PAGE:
Justin Delgado is husband to Kacie Doyle-Delgado, diagnosed at age 11. After more than a decade together, he considers himself to be an expert carb counter and Dexcom inserter. He graduated with his Master of Science in Finance from the University of Utah in 2013 and has been working in commercial banking since then. He attended his first Friends for Life conference in 2015 and is looking forward to volunteering with the teens.
April 10, 2005
Diagnosis and Symptoms, LADA and MODY
Question from Kuwait City, Kuwait:
I'm 18 years old. My weight has remained 59 kg (130 pounds) for three years and I'm 176 cm tall (5 feet, 8 inches). I went to my family physician complaining of fatigue for three months. He had me do a fasting plasma sugar which was 12.1 mmol/L [218 mg/dl] and a two hour random plasma sugar which was 12.7 mmol/L [229 mg/dl]. He then did blood tests and told me that I have "low normal" insulin and C-peptide and a negative antibody screen. My A1c result was 8.5%. He told that I might have MODY rather than type 1 because of my family history and negative antibody screen. My mother has LADA and my father died at 65 years with an MI (myocardial infarction). He had been diagnosed with diabetes in his last year. My family physician says I will have to be treated with insulin for life because my body isn't producing enough of it. So, what type of diabetes do I have? If I don't have type 1 diabetes, why should I take insulin for life? Genetic testing for MODY is not available here.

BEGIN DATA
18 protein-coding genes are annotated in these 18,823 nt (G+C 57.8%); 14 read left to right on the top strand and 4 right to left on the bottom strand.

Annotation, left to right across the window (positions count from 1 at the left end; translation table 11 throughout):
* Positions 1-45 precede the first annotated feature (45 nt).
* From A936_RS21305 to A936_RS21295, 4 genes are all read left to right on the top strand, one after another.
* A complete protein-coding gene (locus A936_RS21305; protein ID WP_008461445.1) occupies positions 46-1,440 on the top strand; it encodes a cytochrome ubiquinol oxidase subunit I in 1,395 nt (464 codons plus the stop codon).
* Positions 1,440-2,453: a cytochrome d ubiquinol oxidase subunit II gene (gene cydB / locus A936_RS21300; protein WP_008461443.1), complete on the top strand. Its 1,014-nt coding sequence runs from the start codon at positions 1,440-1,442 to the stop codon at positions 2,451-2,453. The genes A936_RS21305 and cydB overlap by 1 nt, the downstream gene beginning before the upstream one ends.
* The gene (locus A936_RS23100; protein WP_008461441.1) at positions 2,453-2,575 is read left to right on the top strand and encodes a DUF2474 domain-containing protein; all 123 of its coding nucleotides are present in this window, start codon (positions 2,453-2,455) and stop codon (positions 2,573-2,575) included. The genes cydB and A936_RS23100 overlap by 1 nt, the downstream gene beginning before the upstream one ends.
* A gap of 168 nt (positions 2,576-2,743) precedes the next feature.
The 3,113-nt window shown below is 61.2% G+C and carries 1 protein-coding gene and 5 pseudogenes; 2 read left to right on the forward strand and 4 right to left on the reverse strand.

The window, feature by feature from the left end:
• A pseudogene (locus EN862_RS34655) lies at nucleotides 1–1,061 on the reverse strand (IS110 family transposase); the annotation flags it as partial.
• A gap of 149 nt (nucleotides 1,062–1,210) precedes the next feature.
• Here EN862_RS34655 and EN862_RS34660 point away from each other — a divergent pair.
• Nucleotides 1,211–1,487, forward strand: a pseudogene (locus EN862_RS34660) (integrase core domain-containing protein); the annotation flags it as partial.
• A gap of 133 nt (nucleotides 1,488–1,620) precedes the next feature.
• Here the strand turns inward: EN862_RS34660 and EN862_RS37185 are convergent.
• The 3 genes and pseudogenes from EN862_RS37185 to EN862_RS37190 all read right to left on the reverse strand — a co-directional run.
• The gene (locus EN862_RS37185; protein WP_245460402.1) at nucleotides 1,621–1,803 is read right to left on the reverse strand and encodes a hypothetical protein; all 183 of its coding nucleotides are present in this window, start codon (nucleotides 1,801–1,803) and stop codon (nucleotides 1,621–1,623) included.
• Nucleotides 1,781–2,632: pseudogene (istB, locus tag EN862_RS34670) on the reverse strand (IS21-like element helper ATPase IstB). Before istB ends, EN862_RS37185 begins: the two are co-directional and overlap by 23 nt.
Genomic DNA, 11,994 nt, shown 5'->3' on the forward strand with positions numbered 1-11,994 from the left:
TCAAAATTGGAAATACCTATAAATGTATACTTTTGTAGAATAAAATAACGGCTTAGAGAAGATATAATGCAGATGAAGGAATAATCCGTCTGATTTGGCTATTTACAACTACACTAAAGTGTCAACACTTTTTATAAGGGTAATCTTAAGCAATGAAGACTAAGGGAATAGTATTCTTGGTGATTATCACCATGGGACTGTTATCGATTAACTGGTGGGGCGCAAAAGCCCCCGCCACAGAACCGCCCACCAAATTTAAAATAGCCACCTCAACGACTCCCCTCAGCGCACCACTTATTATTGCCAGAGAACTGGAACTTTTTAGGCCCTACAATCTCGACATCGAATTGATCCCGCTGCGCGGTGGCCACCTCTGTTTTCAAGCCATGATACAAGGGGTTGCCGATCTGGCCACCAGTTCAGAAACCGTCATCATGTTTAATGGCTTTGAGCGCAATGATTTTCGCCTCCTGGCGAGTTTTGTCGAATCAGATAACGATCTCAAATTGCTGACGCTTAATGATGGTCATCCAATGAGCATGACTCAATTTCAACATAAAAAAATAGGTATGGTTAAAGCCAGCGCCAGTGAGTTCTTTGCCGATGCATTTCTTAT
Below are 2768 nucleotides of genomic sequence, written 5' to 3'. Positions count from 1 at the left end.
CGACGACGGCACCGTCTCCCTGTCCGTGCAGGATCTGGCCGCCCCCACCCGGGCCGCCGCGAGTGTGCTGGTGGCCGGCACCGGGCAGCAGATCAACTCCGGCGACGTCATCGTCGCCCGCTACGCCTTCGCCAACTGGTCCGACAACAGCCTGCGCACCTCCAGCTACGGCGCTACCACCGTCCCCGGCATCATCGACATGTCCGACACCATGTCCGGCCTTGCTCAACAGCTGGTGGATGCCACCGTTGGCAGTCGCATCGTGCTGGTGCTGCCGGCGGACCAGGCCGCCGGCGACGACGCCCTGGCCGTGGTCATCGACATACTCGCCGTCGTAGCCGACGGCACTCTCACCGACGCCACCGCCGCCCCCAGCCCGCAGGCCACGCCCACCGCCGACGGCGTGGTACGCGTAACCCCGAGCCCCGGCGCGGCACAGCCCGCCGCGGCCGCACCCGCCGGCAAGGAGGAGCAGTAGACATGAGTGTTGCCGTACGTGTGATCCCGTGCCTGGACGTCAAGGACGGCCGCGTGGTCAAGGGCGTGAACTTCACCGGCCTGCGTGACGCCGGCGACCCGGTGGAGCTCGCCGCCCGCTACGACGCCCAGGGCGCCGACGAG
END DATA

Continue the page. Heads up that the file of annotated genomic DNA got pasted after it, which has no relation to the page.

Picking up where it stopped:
I know the pediatric diabetes team in Kuwait City and they are excellent so I would refer you to them for a second opinion. The reason for taking insulin is the need to control blood glucose levels. If insulin levels themselves are low then the oral agents won’t have much to work with. If there is documented insulin resistance, then this would be a different story. All this could be determined clinically based upon frequent blood glucose monitoring. How long a person should take insulin (life?) depends upon glucose control being achieved and the underlying illness. The most important item in your brief history is the family history of diabetes in both parents since this suggest that your risks are very high. Meal planning, exercise, frequent monitoring and then treatment decisions accordingly are the highest priority so that you can be healthy and avoid the complications that have already taken place in family members so that they do not have to happen for you.